Today, green spaces cover 49 % of the city surface in Vienna, compared to 33 % of built-up area and 14 % traffic area (Table 1). More than one third of the green space is covered by forests, another third is farmland (arable land, horticultural land and vineyards) and 11 % are meadows (mainly on the Danube Island and in the Wienerwald). These meadows are not in intensive agricultural use, but rather are recreation areas. Only 5 % of the green space are parks (Table 2).

Table 2: Categories of green space in Vienna (MA 41, Realnutzungskartierung 1997; Bearb.: MA 21, MA 18)

The greatest part of the agricultural area is intensively used arable land on the urban fringe. In the past decades the arable land was cleared from many of the hedges, shrubs and trees on the field margins, so that it is a rather monotonous landscape, which is unsatisfactory both regarding agroecology and nature conservation and regarding recreational use (Maurer et al., 2000).

Around 20 % of the horticultural area is built up with greenhouses, so that many horticultural holdings more and more resemble business areas and no longer are open, green spaces.

Viticulture has a very long tradition in Vienna, which goes back to the ancient Romans. No other city in the world has larger vineyards within its boundaries than Vienna. The vineyards and wine-growers` villages on the southern slopes of the hills around Vienna were incorporated into the growing city. Viticulture is an important economic factor for Vienna. The „Heurigen", small, privately run wine taverns, are a typical Viennese institution. The cultural landscapes of the vineyards and the former wine growers` villages are popular recreation areas.

Agricultural land is the main resource of space for the growth of the city. Since the 1950s, agriculture has lost more than a quarter of its area in favour of other land uses. Since 1985, the area of agricultural land has decreased for 15 %. Two thirds of the former agricultural area were changed into forests and parks, one third was built up.

On the other hand, there is the desire to keep and preserve some agricultural areas within the city borders. How this goal can be achieved, as well as the role of agriculture in Vienna on the whole, is subject of discussion at present.

2. What does this greenstructure mean for biodiversity, environmental services and management of flows?

 

Biodiversity:

The flora of the city of Vienna, comprising 2187 wild plant species and subspecies altogether, can be considered very rich in species. The species richness is mainly due to the location of Vienna within the border region of several big floral regions (Central European, Alpic, Pontic, Pannonian and Submediterranean) comprising substantial proportions of close-to-wilderness areas (natural forests, wetlands along the Danube, formerly extensively used steppe pastures) as well as arable land, meadows and artificial forests. In addition to that, man-made sites typical for large cities, like ruderal vegetation, waste places, settlement areas, traffic areas (railways, docks, streets, channels) and industrial fallow areas (including trade and business places) play an important role.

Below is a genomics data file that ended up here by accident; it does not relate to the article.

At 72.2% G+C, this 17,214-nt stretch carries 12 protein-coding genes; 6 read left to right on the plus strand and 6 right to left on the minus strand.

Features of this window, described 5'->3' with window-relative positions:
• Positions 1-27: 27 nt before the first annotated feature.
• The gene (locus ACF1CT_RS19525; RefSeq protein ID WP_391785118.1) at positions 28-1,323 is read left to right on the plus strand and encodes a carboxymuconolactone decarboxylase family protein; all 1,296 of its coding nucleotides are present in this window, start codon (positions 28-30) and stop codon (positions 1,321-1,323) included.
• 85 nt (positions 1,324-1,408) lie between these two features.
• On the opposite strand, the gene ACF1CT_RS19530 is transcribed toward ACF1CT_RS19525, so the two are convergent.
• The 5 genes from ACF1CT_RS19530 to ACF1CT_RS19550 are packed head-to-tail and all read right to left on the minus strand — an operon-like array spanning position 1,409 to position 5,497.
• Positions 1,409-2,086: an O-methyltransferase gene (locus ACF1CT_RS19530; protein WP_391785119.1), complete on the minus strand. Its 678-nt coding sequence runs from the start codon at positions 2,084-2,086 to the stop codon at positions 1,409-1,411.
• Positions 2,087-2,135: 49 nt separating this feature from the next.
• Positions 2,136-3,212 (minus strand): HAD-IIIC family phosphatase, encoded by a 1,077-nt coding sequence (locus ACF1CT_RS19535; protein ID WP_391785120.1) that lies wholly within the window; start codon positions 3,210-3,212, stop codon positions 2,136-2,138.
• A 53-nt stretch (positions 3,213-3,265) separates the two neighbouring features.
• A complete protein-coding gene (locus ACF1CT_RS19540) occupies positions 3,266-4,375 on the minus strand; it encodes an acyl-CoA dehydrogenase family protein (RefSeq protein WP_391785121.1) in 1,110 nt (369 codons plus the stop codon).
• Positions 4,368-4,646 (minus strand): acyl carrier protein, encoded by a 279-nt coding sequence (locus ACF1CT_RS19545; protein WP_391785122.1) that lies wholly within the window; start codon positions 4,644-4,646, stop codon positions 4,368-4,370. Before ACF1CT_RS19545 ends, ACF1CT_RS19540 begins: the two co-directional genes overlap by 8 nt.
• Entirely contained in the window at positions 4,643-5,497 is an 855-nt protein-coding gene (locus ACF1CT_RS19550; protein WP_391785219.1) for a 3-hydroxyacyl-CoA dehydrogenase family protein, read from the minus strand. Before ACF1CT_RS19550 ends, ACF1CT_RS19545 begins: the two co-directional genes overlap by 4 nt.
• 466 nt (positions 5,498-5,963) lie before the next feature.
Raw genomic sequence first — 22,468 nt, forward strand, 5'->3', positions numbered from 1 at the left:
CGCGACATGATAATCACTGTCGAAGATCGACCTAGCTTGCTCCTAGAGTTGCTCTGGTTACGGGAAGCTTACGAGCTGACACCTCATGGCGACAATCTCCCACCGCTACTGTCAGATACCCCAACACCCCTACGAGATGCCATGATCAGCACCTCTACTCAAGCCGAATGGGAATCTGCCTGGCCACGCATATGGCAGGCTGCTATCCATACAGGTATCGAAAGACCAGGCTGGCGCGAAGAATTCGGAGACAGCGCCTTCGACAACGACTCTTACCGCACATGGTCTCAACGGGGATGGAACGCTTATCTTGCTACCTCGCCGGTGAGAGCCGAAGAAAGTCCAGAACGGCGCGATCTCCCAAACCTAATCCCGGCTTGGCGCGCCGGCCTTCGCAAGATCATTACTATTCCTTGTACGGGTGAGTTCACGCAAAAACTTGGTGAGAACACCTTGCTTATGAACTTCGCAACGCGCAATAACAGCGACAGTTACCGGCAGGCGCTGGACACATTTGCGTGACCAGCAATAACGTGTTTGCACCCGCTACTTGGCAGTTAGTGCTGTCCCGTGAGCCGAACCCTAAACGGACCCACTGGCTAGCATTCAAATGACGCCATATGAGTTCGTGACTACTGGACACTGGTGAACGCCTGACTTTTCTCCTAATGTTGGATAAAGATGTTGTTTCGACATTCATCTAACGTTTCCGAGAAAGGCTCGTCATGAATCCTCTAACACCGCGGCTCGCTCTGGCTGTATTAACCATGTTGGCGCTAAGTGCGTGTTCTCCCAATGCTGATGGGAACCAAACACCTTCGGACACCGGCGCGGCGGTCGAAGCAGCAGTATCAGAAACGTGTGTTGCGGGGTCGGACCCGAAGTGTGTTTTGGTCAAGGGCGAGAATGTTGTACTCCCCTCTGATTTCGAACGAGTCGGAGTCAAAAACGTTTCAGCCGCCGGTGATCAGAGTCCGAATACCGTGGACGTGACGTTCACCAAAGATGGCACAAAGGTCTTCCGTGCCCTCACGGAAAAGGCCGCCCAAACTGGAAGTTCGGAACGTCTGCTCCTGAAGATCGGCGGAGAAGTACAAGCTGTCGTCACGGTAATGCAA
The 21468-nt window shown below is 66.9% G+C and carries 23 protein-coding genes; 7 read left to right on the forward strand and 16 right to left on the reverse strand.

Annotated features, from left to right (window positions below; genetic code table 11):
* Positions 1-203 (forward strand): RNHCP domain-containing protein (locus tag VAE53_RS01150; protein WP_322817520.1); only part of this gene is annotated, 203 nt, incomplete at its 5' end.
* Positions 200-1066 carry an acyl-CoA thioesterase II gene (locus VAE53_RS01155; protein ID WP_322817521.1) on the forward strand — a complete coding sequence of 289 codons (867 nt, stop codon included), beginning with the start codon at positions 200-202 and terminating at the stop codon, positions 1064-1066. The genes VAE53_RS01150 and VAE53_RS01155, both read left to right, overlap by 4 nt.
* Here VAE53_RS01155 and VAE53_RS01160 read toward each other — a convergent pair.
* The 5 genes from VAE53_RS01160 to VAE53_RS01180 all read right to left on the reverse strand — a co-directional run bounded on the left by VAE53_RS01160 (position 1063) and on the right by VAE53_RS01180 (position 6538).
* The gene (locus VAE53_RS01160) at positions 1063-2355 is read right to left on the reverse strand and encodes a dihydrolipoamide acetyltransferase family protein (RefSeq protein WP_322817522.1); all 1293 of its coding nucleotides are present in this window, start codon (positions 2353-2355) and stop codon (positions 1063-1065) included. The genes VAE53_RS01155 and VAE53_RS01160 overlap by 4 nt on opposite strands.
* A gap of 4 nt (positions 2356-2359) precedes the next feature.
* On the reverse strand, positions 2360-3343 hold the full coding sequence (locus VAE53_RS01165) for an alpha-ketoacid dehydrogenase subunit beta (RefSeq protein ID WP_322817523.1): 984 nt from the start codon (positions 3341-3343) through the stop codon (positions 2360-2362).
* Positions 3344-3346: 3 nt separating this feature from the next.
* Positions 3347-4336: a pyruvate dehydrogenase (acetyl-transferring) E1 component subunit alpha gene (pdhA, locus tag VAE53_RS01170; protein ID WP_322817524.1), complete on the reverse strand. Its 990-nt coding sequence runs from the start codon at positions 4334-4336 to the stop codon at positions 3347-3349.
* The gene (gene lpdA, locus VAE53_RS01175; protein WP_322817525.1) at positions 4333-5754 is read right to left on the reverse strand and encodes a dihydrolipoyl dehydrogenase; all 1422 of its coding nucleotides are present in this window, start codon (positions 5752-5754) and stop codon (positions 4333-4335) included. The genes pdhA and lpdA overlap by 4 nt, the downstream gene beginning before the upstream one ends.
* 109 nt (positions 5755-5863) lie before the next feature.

Out of a total of 2187 species, 1596 (73 %) belong to Vienna`s indigenous flora, 591 (27 %) species, are ± naturalized immigrants introduced on purpose or unintentional.

742 species of the Viennese flora (i. e. 34 % of the total) were classified as being endangered (Red List; neophytes not considered). A first coordination of the endangered species to their typical habitats shows that the majority of the more severely endangered species are not part of the natural ecosystems (like forests, thus maintaining some equilibrium by self-regulation), but live in habitats extensively altered and influenced by man (Müllner et al.).

 

58 species of mammals are living currently in Vienna. Most of them (40 species) are protected by the nature conservation law. Species which inhabit natural woods, river banks, dry grassland or other well-structured landscapes are endangered, because these types of biotopes are diminishing and the remaining biotopes are often isolated. A second reason for the endangering of many species is the use of pesticides (Sieber and Ulbel, 1998).

 

Two thirds of the 134 species of butterflies living in Vienna are found on the Red List. Most of them, and also most of the endangered butterfly species, are living in dry grassland. Other important biotopes for butterflies in Vienna are woods, rough pastures and moist meadows. Dry grassland and rough pastures are also the most important biotopes for the grasshoppers, which comprise 72 species in Vienna (Höttinger, 1998; Berg et al., 1998).

 

Management of flows:

About one quarter of the green area in Vienna is in agricultural use. Approx. 850 ha of the agricultural area belong to Vienna`s municipal estates, the remnants of the former imperial estates. In order to realize closed ecological cycles of nutrient flows in at least a part of waste management, a special model for biowaste treatment and use was developed. Since 1988, the organic fraction of household waste is collected separately in Vienna, and transformed in an open windrow composting process under permanent quality control into a compost, which conforms to high standards (quality class A and A+ according to the Austrian compost regulation). The largest part of the compost is used in agriculture on the municipal agricultural estates. This made it possible that a part of the estates could change over to organic farming (www.bestpractices.org).

 

3. How are the ecological and environmental functions of greenstructure considered in land use / landscape planning? How are the functions being managed to meet ecological and environmental goals?

 

The formal planning instruments in Vienna are the building regulations and the comprehensive community development plan and the legally binding land-use plan. The two plans are amalgamated into one document. Vienna does not have a regional planning law, so the regulations for city planning are to be found in the building regulations.